A network of continental Europe-style stopovers for campervans and caravans could be created in the Highlands.
Known as Aires, the facilities are not campsites but offer basic essential services such as a place to stay overnight and waste disposal.
Highland Council hopes they could be a "safe place" for some of the thousands of vehicles which arrive every year.
The sites could also help tackle anti-social behaviour, such as waste being disposed of in lay-bys and streams.
Those problems were particularly acute this year because campsites and other visitor facilities, such as public toilets, were closed due to the Covid-19 pandemic.
There were issues with "dirty camping" in the Cairngorms, while Durness on the Sutherland coast was "swamped" by post-lockdown visitors in the summer.
Highland Council has been working with organisations like the Campervan and Motorhome Professional Association, VisitScotland and the Scottish government to find ways of better accommodating the region's many visitors.
Continental Europe has a long-established Aires network. Many of the sites are provided free of charge, while others can be used for a small fee.
Highland Council has proposed creating a site which would accommodate up to 30 vehicles in North Kessock on the Black Isle, near Inverness. It has also sought feedback from communities and landowners across the region about setting up other small-scale sites.
Communities in Lochinver, Helmsdale, Bonar Bridge and Cromarty have plans to develop overnight parking sites for motorhomes along the lines of similar ones already provided at Kinlochbervie and Keiss.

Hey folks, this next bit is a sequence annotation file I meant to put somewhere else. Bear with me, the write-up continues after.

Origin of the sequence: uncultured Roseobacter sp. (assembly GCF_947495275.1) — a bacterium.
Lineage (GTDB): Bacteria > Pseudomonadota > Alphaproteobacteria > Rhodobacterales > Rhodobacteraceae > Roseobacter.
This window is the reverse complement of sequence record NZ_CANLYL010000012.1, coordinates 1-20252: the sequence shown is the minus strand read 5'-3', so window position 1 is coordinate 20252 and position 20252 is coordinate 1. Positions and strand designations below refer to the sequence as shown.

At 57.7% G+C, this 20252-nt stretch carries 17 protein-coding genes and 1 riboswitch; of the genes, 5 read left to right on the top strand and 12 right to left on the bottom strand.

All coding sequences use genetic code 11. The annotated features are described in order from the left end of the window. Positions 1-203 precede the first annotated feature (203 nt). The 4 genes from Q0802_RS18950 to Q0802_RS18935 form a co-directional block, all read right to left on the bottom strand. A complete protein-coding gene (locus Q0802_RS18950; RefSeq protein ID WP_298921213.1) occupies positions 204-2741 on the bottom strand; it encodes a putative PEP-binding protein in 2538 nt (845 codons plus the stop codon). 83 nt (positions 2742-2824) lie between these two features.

Black Isle councillor Gordon Adam said he understood the appeal of campervans and caravans during the pandemic.
He told BBC Scotland's The Nine: "It's a very safe way to travel in this Covid era. You are kind of insulated."
But he added: "Just now we don't have sufficient numbers of places really where they can safely stay.
"If they don't have a place where they can safely stay it is more likely they will park illegally and they might even dispose of their waste illegally as well."
He said it was hoped that an Aires system could be in place for next year's tourist season.
Maxine Smith, chairwoman of Highland Council's tourism committee, said landowners might be interested in providing the "simple short-stay facilities".
'We need the right infrastructure'
She said: "It may be that you are a farmer with a spare field or someone with an extra-large garden, but we need to start thinking more commercially as well as trying to alleviate any issues caused by motorhomes.
"We welcome tourists in the Highlands, but we need to make sure we have the right infrastructure in place for them."
Caithness farmer Willie Findlay offers a small stopover for campervans on his farm near Thurso.
He said: "We saw the opportunity for a couple of sites with all the motorhomes on the road.
"We thought without spending too much money we would be able to set up the site, and it has worked very well."